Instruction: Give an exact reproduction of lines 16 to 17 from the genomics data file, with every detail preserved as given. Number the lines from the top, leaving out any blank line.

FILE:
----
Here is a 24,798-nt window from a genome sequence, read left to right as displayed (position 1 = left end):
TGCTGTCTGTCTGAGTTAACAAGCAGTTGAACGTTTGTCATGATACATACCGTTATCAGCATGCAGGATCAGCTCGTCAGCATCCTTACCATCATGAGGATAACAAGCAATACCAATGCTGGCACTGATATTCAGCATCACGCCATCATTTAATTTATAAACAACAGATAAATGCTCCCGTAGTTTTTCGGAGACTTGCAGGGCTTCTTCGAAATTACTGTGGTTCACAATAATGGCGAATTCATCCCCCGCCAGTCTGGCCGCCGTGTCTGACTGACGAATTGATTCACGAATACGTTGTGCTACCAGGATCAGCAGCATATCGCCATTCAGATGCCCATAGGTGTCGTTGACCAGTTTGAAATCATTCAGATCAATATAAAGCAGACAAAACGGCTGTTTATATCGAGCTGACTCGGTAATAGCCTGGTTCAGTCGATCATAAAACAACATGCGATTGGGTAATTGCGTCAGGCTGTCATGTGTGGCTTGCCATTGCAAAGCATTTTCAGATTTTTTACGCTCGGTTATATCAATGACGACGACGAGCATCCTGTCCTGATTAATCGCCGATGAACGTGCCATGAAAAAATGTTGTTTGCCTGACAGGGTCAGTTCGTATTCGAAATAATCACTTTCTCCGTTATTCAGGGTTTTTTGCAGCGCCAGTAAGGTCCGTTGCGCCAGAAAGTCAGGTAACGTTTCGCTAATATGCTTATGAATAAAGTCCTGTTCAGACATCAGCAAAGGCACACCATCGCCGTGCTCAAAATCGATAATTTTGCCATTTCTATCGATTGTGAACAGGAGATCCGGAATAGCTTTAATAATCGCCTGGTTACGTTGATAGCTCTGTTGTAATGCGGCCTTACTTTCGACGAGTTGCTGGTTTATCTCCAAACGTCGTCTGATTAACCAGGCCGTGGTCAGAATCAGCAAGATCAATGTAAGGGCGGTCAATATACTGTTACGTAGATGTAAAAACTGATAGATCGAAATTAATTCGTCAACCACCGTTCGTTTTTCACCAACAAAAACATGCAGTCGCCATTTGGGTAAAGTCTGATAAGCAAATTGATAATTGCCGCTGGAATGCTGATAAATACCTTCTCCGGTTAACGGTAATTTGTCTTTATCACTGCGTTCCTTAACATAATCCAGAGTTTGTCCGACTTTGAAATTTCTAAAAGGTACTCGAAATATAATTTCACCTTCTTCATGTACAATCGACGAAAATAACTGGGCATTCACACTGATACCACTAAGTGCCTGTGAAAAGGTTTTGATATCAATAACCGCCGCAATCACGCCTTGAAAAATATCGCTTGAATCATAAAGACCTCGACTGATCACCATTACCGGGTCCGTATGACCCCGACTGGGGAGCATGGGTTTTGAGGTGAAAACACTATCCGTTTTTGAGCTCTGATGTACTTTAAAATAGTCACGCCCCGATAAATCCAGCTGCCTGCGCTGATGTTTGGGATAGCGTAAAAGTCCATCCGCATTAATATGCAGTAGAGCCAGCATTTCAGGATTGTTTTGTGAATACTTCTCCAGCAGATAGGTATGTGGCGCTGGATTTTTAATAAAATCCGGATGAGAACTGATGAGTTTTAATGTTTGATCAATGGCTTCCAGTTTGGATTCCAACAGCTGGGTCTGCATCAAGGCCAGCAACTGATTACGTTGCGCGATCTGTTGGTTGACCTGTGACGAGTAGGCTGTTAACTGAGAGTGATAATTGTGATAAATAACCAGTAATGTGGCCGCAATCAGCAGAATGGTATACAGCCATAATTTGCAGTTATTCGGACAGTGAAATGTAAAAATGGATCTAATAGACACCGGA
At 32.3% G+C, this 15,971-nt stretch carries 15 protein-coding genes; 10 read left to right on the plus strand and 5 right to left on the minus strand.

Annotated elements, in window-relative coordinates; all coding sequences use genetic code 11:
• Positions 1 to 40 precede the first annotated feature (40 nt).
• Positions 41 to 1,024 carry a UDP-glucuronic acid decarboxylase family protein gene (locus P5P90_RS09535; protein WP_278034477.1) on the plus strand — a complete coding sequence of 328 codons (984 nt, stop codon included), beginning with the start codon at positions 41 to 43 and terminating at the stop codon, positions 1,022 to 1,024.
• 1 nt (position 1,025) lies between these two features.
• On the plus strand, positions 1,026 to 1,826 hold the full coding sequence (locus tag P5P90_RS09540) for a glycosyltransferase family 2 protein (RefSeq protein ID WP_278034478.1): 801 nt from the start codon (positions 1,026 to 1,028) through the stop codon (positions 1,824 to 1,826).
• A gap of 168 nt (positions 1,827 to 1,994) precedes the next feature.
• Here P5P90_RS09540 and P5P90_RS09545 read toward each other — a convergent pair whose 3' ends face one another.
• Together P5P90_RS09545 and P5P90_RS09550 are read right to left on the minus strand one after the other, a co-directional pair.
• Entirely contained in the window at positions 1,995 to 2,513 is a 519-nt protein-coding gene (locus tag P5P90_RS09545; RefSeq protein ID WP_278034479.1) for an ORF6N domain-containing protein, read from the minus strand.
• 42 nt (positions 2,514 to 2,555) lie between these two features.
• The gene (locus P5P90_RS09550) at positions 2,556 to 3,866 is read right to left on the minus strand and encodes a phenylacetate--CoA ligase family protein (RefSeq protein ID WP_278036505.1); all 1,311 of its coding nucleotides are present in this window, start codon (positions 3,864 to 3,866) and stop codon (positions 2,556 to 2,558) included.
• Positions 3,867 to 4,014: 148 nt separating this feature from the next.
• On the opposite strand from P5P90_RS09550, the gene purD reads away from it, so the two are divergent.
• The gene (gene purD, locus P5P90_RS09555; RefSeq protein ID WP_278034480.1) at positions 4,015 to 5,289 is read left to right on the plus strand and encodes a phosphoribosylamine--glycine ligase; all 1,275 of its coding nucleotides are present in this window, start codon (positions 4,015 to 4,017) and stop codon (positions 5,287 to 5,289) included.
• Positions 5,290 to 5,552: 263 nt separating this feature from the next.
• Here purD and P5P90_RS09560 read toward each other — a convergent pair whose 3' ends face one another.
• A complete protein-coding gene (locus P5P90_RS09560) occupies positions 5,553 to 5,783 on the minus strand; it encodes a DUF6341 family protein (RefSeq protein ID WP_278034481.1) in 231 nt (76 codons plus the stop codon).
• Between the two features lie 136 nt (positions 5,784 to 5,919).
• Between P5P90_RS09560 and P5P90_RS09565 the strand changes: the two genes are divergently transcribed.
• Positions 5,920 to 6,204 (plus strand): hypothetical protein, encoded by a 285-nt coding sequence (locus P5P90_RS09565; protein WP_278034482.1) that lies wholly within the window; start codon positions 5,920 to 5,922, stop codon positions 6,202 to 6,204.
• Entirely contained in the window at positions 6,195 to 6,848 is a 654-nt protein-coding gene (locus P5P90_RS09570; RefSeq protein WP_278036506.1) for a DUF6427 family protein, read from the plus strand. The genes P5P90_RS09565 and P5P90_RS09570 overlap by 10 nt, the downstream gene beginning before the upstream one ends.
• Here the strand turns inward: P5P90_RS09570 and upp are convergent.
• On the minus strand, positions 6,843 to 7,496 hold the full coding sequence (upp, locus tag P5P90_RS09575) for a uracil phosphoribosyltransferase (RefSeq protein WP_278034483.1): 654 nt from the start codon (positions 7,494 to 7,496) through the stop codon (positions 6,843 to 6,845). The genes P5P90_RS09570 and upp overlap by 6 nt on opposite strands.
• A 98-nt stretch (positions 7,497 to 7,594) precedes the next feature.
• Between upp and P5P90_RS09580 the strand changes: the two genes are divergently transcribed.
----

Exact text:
• On the opposite strand from P5P90_RS09550, the gene purD reads away from it, so the two are divergent.
• The gene (gene purD, locus P5P90_RS09555; RefSeq protein ID WP_278034480.1) at positions 4,015 to 5,289 is read left to right on the plus strand and encodes a phosphoribosylamine--glycine ligase; all 1,275 of its coding nucleotides are present in this window, start codon (positions 4,015 to 4,017) and stop codon (positions 5,287 to 5,289) included.